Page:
No Papal Apologies in Canada “Shameful” Indigenous Abuses: Official | Indigenous Rights News


The comments follow the discovery of unmarked graves of 215 children in a boarding school that had been run by the Catholic Church.

Canada’s Minister of Indigenous Services has said it is “shameful” that the Pope has never formally apologized for abuses in Catholic-run Indigenous residential schools, which he described as “labor camps.”

Marc Miller’s comments on Wednesday followed recent ones discovery of unmarked graves of 215 children in the town of Kamloops in one of 139 boarding schools created a century ago to forcibly assimilate the Indigenous peoples of Canada.

“Yes, yes,” the minister said at a news conference when asked if he supported the growing calls from Indians to apologize for papal apologies that go back even before a 2015 truth and reconciliation commission report .

“I think it’s a shame they haven’t done it, that it hasn’t been done so far,” he said. “It should be done. There is a responsibility that falls entirely on the shoulders of the Council of Bishops of Canada.”

Crown and Indigenous Relations Minister Carolyn Bennett also said a papal apology is needed to “unblock healing” in indigenous communities.

“They want to hear the Pope apologize,” he said, urging Catholics across Canada to “ask his church to do better.”

Hours after Miller’s comments, the Archbishop of Vancouver, J Michael Miller, apologized on social media.

“In light of the heartbreaking revelation of the remains of 215 children from the former Indian residential school in Kamloops, I am writing to express my deepest apologies and deep condolences to the families and communities that have been devastated by this horrific news,” he said. to say. a statement.

“If words of apology for such unspeakable facts provide life and healing, they must be accompanied by tangible actions that encourage the full disclosure of the truth,” he said, pledging to make school records available on schools.

“The church was unquestionably wrong to implement a governmental colonialist policy that led to the devastation of children, families and communities,” he said.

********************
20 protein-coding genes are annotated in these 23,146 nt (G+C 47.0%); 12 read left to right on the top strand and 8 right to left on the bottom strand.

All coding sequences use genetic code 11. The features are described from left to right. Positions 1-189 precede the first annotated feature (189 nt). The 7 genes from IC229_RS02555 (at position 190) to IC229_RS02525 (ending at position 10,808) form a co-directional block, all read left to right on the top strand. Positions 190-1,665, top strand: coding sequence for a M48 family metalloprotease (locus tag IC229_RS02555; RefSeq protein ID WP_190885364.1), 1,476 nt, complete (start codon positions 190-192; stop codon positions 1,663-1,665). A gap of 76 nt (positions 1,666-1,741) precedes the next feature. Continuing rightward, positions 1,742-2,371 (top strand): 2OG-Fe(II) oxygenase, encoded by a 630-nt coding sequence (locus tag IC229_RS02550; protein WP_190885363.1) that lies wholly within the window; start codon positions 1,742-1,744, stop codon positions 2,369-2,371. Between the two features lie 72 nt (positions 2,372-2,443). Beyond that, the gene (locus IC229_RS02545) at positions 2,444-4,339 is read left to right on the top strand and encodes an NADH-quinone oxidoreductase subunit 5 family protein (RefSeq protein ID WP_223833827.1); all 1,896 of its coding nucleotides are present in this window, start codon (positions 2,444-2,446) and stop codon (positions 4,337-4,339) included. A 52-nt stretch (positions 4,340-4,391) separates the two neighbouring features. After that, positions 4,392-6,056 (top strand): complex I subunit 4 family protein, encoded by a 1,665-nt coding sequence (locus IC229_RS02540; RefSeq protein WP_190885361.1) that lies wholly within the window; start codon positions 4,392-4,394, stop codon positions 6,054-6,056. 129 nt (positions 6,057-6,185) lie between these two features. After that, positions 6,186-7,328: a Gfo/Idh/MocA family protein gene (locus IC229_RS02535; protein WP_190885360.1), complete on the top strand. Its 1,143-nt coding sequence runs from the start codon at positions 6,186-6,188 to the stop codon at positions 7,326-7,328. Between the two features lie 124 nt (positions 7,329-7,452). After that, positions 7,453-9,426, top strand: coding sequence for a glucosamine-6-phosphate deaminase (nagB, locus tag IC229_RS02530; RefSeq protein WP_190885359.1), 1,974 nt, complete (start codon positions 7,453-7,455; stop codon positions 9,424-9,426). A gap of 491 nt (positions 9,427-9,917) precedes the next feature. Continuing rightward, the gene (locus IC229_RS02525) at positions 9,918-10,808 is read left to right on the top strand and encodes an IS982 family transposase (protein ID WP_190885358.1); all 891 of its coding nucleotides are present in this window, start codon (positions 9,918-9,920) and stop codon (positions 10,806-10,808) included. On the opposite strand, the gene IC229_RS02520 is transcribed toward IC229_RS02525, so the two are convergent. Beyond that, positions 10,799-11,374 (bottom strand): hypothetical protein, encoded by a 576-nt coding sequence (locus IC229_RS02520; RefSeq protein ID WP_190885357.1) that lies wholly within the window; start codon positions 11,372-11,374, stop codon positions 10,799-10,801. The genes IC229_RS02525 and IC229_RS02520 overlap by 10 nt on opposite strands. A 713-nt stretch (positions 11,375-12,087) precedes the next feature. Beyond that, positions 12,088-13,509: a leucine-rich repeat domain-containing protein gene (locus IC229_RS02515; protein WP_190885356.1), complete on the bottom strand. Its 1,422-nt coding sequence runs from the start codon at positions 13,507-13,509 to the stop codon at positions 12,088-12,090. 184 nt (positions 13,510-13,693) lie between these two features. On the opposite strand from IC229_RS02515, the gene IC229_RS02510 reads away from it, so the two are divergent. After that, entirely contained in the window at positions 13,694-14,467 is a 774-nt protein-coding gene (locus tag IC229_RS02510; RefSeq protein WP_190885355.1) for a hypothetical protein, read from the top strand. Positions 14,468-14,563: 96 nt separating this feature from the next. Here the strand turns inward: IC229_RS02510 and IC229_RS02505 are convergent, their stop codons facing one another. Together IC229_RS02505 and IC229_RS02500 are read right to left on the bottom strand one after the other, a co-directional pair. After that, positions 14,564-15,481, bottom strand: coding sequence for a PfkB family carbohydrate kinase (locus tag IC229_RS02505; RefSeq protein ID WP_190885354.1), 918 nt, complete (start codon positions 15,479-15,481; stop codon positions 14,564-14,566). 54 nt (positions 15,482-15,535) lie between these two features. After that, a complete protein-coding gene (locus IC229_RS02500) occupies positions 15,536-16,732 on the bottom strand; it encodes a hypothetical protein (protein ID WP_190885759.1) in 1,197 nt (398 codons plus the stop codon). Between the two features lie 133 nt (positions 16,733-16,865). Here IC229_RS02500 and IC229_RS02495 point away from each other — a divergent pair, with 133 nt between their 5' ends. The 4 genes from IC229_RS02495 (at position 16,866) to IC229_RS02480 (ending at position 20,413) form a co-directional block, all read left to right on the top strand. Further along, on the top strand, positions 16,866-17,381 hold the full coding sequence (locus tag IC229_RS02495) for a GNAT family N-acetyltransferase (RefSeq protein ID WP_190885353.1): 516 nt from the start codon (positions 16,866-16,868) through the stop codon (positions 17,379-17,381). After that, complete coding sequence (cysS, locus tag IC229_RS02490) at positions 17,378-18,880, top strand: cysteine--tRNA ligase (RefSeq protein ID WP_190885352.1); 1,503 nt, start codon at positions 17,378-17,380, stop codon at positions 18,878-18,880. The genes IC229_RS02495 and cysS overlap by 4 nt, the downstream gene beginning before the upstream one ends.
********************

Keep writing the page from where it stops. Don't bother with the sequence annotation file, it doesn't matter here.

Kamloops Indian Residential School in British Columbia, where the graves were unmarked discovered last week using a ground penetration radar, it was operated by the Catholic Church on behalf of Ottawa from 1890 to 1969.

In all, some 150,000 Indian, Inuit and Métis children were forcibly enrolled in these schools, where students were physically and sexually abused by principals and teachers who stripped them of their culture and language.

Today these experiences are accused of a high incidence of poverty, alcoholism and domestic violence, as well as high suicide rates in indigenous communities.

A delegation of indigenous leaders met in 2009 with Pope Benedict in private, who “expressed his grief” over the damage the school was causing to indigenous peoples.

Although the group welcomed the statement of regret as “significant”, they said it did not reach an official apology.

The Truth and Reconciliation Commission later noted that it was “disappointing to survivors and others that the Pope had not yet made a clear and emphatic public apology to Canada for the abuses.”

Of Pope Francis subsequent negative apologizing in 2018, after the Canadian parliament passed a motion again to apologize to the pontiff, he received a polite reproach from Prime Minister Justin Trudeau, saying he was “disappointed” with the church’s decision.

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